I’ve been reading quite a bit online about yesterday’s announcement for Microsoft’s Surface tablet. As I mentioned last night, I’m thrilled. But I can’t say the same for everyone else. For some inexplicable reason there’s a lot, and I mean a lot, of negative press online today in regards to Surface. Some are simply Microsoft haters, others Window haters, and of course there’s the Apple fanboys, and so on.
Many are comparing Surface to the iPad which is ridiculous as they’re completely different machines. That’s simply not the right comparison to make. I’ve written about my thoughts on that before so I won’t bore you by repeating myself here. Suffice it to say, one is a mobile OS and the other isn’t.
What I find most interesting about all the negativity is that Surface hasn’t even hit the shelves yet. We’re still months away from getting our hands on one of these beauties. I wonder how many of the “writers” I read today have spent any quality time with Microsoft’s new tablet? I’m going to step out on a limb here and say not many. How can one write about the negative aspects of something they’ve never used? It’s a mystery to me.
What Microsoft has done is join the fight. They’ve created a machine designed to meet the needs of Windows OS instead of trying to cram the OS into a new tablet; there’s a difference. Ignoring a couple of minor glitches during the keynote (video below), it’s apparent that they’ve put a lot of time, energy, effort and thought into not only the design of the tablet, but the Touch Cover and Keyboard Covers as well. They’ve tried to cover all aspects of the user’s needs. It’s clear to me that Microsoft has awakened from a decade’s long nap and decide to jump in with both feet.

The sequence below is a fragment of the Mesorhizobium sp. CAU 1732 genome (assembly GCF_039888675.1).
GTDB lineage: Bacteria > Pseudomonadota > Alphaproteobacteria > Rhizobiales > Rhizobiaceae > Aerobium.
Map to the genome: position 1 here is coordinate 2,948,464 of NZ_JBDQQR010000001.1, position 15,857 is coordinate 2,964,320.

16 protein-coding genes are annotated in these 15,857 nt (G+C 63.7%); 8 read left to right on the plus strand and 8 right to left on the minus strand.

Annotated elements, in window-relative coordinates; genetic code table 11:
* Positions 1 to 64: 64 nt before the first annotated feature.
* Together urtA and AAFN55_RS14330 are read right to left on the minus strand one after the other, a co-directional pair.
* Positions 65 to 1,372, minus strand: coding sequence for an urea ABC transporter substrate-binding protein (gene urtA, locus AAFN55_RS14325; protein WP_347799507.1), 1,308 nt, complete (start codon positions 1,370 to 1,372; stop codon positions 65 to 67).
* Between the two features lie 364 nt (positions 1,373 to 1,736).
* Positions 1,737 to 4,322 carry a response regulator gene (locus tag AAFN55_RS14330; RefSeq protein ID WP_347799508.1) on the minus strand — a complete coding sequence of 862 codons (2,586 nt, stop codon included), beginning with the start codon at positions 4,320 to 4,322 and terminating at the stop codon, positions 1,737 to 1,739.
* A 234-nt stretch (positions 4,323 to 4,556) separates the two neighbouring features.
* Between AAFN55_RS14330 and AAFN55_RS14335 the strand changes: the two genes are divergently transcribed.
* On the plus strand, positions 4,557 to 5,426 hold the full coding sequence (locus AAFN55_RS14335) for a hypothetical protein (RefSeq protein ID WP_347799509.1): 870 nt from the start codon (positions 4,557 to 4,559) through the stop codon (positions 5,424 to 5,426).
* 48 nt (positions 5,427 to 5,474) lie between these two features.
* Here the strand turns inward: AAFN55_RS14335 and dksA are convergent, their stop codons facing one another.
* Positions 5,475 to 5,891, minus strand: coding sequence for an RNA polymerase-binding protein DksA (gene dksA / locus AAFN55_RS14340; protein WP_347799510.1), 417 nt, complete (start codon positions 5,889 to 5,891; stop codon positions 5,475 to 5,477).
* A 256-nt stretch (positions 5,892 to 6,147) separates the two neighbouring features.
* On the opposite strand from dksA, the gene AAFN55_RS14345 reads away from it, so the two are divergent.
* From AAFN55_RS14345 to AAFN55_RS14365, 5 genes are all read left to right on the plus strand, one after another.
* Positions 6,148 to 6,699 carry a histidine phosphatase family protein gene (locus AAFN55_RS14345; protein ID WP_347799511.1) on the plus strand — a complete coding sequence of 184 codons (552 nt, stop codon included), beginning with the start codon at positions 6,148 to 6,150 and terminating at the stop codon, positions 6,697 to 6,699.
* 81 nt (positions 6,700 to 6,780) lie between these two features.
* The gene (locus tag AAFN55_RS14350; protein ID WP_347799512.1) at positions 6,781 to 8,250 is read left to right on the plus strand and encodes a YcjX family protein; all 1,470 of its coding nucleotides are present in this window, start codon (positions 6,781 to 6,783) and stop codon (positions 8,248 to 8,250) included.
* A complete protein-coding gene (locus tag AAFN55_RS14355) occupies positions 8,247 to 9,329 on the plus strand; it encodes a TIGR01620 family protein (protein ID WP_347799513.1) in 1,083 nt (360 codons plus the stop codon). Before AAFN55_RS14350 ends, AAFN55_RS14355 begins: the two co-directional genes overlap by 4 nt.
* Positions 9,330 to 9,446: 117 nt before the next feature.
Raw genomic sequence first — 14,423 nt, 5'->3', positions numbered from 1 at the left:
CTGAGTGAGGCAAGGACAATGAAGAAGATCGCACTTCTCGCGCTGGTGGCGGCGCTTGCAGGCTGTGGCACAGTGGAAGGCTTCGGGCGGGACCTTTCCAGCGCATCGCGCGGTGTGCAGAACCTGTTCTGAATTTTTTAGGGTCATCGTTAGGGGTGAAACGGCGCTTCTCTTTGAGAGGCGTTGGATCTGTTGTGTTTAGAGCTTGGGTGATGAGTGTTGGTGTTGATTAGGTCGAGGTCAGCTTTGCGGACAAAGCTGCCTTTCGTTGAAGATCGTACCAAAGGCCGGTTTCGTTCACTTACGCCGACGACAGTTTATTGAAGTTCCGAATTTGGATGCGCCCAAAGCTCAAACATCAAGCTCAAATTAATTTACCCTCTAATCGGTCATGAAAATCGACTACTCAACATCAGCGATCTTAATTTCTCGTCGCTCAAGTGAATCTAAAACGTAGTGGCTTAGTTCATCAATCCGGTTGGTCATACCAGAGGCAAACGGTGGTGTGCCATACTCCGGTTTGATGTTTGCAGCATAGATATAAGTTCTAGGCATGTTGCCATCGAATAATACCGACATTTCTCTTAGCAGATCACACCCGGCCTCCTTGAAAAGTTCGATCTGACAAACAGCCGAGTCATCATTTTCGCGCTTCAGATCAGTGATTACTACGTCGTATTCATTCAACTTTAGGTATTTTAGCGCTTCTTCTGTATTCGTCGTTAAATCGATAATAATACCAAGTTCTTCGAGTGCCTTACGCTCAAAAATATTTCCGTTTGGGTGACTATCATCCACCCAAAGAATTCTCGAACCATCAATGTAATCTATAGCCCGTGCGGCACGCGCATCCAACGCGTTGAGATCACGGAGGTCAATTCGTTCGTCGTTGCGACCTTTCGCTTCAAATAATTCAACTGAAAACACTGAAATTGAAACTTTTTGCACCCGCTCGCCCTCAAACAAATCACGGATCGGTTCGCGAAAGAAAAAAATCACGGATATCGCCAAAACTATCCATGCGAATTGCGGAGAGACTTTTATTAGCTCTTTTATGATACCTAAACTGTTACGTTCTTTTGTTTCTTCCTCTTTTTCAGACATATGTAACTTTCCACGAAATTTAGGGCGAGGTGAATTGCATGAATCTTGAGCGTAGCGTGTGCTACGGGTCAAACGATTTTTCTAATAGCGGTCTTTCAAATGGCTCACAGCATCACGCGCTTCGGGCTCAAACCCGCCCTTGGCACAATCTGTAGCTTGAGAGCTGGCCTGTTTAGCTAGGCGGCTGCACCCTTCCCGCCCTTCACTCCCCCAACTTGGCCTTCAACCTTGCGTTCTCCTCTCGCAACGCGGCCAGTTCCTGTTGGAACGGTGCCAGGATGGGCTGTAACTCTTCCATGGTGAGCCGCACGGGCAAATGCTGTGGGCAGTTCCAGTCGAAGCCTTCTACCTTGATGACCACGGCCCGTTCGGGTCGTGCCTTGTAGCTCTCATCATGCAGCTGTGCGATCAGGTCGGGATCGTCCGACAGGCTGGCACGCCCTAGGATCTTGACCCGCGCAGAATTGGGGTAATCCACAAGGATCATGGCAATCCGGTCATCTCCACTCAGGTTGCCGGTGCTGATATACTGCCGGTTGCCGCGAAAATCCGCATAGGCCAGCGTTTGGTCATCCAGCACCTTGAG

I look at Surface and wonder if I can finally eliminate half the stuff in my travel bag. Microsoft has done what I’ve been asking for. They retooled Windows into a more touch friendly OS and built a tablet that’s designed for not only consumption, but production as well. Is it really that hard to see the benefits of having the power of a desktop machine in the compact design of a 10-inch tablet?
I have an iPad, two Android tablets (a rooted B&N Nook and a 7-inch Samsung Galaxy Tab), an HP TouchPad, and even a BlackBerry Playbook. All neat devices, but none can replace my Lenovo X201t convertible tablet PC. Not even close. Not a single one allows me the same functionality as a full blown tablet PC. With Surface that’s all changed. It’s a new game and I for one am looking forward to being a participant.
Regardless of the future of the Microsoft Surface tablet, I can guarantee you one thing: I will have a Surface Pro tablet the minute it goes on sale. I can’t wait to get my hands on one. It’s really that simple.